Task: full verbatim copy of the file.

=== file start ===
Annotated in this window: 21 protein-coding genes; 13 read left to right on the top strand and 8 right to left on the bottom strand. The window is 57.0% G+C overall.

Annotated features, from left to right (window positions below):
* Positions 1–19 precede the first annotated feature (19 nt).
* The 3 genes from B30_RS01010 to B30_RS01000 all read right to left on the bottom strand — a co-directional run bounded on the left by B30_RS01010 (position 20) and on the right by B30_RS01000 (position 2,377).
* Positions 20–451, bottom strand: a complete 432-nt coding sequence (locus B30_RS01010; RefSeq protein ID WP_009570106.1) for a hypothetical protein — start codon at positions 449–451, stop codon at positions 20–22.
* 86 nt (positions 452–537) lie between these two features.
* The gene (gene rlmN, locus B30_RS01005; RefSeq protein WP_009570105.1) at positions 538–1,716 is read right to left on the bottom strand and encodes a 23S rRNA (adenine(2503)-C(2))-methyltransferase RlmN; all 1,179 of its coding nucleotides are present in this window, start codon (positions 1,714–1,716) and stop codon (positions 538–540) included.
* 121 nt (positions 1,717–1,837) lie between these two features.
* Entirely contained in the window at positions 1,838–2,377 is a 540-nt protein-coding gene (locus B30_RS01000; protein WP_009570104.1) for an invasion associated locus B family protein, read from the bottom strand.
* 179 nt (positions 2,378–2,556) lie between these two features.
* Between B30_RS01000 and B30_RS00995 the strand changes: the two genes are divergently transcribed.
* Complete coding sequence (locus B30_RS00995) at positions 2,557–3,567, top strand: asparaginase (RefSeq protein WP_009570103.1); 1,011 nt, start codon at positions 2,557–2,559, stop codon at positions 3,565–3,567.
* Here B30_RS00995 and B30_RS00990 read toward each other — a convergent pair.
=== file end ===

Annotated in this window: 21 protein-coding genes; 13 read left to right on the top strand and 8 right to left on the bottom strand. The window is 57.0% G+C overall.

Annotated features, from left to right (window positions below):
* Positions 1–19 precede the first annotated feature (19 nt).
* The 3 genes from B30_RS01010 to B30_RS01000 all read right to left on the bottom strand — a co-directional run bounded on the left by B30_RS01010 (position 20) and on the right by B30_RS01000 (position 2,377).
* Positions 20–451, bottom strand: a complete 432-nt coding sequence (locus B30_RS01010; RefSeq protein ID WP_009570106.1) for a hypothetical protein — start codon at positions 449–451, stop codon at positions 20–22.
* 86 nt (positions 452–537) lie between these two features.
* The gene (gene rlmN, locus B30_RS01005; RefSeq protein WP_009570105.1) at positions 538–1,716 is read right to left on the bottom strand and encodes a 23S rRNA (adenine(2503)-C(2))-methyltransferase RlmN; all 1,179 of its coding nucleotides are present in this window, start codon (positions 1,714–1,716) and stop codon (positions 538–540) included.
* 121 nt (positions 1,717–1,837) lie between these two features.
* Entirely contained in the window at positions 1,838–2,377 is a 540-nt protein-coding gene (locus B30_RS01000; protein WP_009570104.1) for an invasion associated locus B family protein, read from the bottom strand.
* 179 nt (positions 2,378–2,556) lie between these two features.
* Between B30_RS01000 and B30_RS00995 the strand changes: the two genes are divergently transcribed.
* Complete coding sequence (locus B30_RS00995) at positions 2,557–3,567, top strand: asparaginase (RefSeq protein WP_009570103.1); 1,011 nt, start codon at positions 2,557–2,559, stop codon at positions 3,565–3,567.
* Here B30_RS00995 and B30_RS00990 read toward each other — a convergent pair.